Eat every 3 – 4 hours.

Early recovery is not the time to experiment with trendy diets like intermittent fasting. During detox, hunger signals from the body can be faulty, easily missed, or misinterpreted – often as a desire to use. Your body and brain need the nutrients provided by regular mealtimes in order to heal and further balance your blood sugar, calming those cravings.

Maybe take a multivitamin.

A moderate dose multi can help ensure your body has all the micronutrients needed to support detox. Beware supplement pushers who want to sell you mega-loads of high-dose pills – it is usually unnecessary and expensive to invest in that kind of stockpile. Some people also find it triggering to be counting out capsules again – even if this time around, it’s vitamins rather than pain pills.

Get moving.

Regular physical movement improves mood and resets neurochemical balance in your brain, while helping ensure any changes to your weight are healthful. Get your heart pumping for 20 minutes at least once a day to unlock the flow of “feel good” neurotransmitters, and make it part of your daily routine as you continue your recovery.

Find like-minded friends.

Social support is key for maintaining sobriety…and also for maintaining positive changes to your diet. If 12 Step groups like Alcoholics Anonymous or Narcotics Anonymous are part of your recovery plan, invite other members to join you for healthy activities such as going for walks. Refuge Recovery is based on Buddhist principles of mindful awareness and is open to anyone who identifies as being “in recovery” – offering all the more fellowship on the journey to well-being. Some rely on other programs or their circle of family and friends for encouragement and accountability. Whatever works best for you, make it a priority to stay connected. These relationships make it easier to maintain new habits…and they definitely make it more fun!

Mind your moments.

Mindfulness can help you learn to distinguish between hunger, craving, and emotional overwhelm – all of which may seem like a blur in early sobriety. These practices can be a natural extension of remaining sober “one day, or one breath, at a time”. Mindfulness can include formal meditation, but it doesn’t have to. It could simply mean taking a moment to notice how your hands feel, practicing mindful eating, or enjoying a long, deep breath. If you are curious to learn more, there are a variety of books about mindfulness written especially for people in recovery.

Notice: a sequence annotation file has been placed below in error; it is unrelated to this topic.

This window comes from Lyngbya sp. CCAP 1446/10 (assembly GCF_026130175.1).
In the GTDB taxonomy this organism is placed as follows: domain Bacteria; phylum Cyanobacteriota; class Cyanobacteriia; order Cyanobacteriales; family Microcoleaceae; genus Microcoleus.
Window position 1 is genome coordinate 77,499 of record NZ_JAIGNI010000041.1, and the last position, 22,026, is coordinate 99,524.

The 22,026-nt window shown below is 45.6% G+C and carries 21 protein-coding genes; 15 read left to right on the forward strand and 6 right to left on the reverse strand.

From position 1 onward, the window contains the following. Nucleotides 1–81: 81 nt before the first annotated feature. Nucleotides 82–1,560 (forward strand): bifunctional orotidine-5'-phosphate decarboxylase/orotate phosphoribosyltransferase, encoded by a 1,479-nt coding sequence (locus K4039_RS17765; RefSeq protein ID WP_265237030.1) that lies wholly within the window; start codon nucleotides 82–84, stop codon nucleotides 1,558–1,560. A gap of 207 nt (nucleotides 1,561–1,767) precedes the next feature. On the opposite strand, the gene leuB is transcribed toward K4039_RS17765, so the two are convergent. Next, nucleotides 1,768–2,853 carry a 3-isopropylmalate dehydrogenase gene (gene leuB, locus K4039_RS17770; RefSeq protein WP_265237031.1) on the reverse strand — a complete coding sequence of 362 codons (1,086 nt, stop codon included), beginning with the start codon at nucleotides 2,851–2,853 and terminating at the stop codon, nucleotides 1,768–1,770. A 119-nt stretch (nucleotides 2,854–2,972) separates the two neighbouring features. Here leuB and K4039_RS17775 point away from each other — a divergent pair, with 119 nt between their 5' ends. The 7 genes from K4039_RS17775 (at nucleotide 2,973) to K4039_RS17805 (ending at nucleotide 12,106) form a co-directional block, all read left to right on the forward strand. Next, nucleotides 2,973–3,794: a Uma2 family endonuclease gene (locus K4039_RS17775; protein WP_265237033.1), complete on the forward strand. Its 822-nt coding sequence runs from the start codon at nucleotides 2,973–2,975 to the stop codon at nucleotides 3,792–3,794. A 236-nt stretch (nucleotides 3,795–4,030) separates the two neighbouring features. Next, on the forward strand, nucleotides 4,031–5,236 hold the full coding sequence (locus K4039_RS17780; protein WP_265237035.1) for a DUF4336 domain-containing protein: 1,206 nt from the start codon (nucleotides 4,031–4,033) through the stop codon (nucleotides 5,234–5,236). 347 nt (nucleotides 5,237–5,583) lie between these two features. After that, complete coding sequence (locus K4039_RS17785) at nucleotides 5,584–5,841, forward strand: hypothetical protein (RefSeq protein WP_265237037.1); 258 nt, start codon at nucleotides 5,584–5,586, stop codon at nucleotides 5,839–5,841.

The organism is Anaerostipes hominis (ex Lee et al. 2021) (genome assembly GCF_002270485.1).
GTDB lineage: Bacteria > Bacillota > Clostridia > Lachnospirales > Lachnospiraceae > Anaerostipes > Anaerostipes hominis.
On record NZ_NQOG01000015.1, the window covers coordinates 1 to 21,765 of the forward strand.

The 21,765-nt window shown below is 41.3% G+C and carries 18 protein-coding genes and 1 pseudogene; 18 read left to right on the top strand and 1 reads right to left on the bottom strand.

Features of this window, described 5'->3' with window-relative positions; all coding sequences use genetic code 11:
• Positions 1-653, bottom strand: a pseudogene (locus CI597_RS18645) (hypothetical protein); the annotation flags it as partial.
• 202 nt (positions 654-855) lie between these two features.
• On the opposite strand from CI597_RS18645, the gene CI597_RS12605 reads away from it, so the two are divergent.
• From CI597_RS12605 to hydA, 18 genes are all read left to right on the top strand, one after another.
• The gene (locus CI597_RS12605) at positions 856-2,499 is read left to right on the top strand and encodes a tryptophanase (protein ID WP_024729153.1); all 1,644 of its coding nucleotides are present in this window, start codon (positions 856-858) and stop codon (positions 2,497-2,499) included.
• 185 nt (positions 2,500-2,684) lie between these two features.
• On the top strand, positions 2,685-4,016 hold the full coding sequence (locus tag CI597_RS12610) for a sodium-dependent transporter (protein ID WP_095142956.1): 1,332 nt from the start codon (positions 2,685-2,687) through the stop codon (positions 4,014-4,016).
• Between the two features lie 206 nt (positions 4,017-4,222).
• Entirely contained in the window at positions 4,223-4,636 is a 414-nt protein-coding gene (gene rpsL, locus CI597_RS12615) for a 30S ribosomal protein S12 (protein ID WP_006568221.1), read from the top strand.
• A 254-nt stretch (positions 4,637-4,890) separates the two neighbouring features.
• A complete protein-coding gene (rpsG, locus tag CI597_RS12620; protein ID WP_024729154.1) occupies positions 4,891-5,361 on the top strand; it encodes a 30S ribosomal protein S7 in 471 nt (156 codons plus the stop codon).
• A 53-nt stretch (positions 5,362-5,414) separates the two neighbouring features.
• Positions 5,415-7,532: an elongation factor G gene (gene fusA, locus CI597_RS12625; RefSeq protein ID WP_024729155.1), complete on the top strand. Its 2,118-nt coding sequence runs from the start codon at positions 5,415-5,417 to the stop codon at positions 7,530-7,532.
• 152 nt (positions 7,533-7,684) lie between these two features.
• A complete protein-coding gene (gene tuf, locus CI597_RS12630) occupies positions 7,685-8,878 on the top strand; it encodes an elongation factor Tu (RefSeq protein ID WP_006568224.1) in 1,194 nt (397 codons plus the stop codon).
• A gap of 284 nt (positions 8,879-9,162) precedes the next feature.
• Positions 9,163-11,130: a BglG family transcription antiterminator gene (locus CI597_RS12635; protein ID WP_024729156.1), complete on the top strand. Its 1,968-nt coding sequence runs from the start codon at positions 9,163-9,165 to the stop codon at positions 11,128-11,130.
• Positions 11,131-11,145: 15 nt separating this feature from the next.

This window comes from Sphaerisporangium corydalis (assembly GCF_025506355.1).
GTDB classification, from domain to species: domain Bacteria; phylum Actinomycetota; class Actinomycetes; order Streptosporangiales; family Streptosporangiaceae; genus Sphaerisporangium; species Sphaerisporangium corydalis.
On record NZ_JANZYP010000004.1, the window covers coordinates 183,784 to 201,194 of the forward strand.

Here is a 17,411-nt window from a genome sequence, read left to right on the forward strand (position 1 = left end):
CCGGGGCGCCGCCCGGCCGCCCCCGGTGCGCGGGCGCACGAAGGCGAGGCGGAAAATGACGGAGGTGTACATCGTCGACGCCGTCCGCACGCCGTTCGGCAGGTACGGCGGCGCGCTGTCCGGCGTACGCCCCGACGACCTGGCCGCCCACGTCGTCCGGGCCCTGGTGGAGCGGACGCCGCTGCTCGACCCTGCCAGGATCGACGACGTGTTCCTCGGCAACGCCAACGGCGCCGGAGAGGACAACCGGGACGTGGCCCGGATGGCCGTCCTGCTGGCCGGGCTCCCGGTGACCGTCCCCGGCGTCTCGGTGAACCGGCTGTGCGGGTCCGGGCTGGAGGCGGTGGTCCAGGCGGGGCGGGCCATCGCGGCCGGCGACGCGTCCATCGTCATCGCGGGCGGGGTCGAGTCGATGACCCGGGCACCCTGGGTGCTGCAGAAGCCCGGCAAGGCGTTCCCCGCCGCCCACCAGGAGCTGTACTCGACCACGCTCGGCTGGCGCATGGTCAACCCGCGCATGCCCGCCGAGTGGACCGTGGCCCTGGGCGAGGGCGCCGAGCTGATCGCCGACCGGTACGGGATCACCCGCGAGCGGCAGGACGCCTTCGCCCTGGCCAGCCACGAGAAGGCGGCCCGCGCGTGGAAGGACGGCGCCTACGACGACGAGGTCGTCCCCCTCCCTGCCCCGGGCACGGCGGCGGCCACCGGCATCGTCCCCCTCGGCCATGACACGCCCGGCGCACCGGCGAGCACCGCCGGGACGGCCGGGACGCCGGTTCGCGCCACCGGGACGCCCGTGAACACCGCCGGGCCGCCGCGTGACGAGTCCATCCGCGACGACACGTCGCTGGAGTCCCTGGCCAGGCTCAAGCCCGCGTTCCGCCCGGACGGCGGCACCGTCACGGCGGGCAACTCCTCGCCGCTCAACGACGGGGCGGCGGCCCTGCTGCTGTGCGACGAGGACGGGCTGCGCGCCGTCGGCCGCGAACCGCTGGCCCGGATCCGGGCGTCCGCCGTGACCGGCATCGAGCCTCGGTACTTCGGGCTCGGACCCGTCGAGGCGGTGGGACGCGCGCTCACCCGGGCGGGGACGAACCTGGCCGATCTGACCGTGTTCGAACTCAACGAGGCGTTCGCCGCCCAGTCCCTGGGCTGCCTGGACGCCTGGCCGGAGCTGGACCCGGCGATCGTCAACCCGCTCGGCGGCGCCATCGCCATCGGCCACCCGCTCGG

Recover your mindset.

The initial detox period can seem like a tough time to make additional healthy changes, like improving your diet. Empower your recovery by reframing your perspective – this is actually the ideal time to create a foundation of vibrant well-being for your future. And when we feel healthy and strong, it’s easier to stay excited about recovery.

Food is medicine in detox.
Food is medicine in early recovery.


Nutrition and wellness make detoxing and early sobriety easier

Detoxing from habitual substance use is a momentous transition that opens the door to transformation in every aspect of life. Complementing sobriety with the right nutrition and wellness strategies helps you feel more balanced, more often. This optimizes our energy and increases our odds of long-term success in recovery – with a side effect of feeling better right now!


If you have questions about the content in this article, or want to learn more about how you can build a nutrition plan that supports holistic recovery in your life, contact Lulu Cook, RDN at Gut Feeling Holistic Health for a free discussion about your needs.



Banner image courtesy of Push Doctor.

Do you have a gut feeling about how this applies to you? Comment here!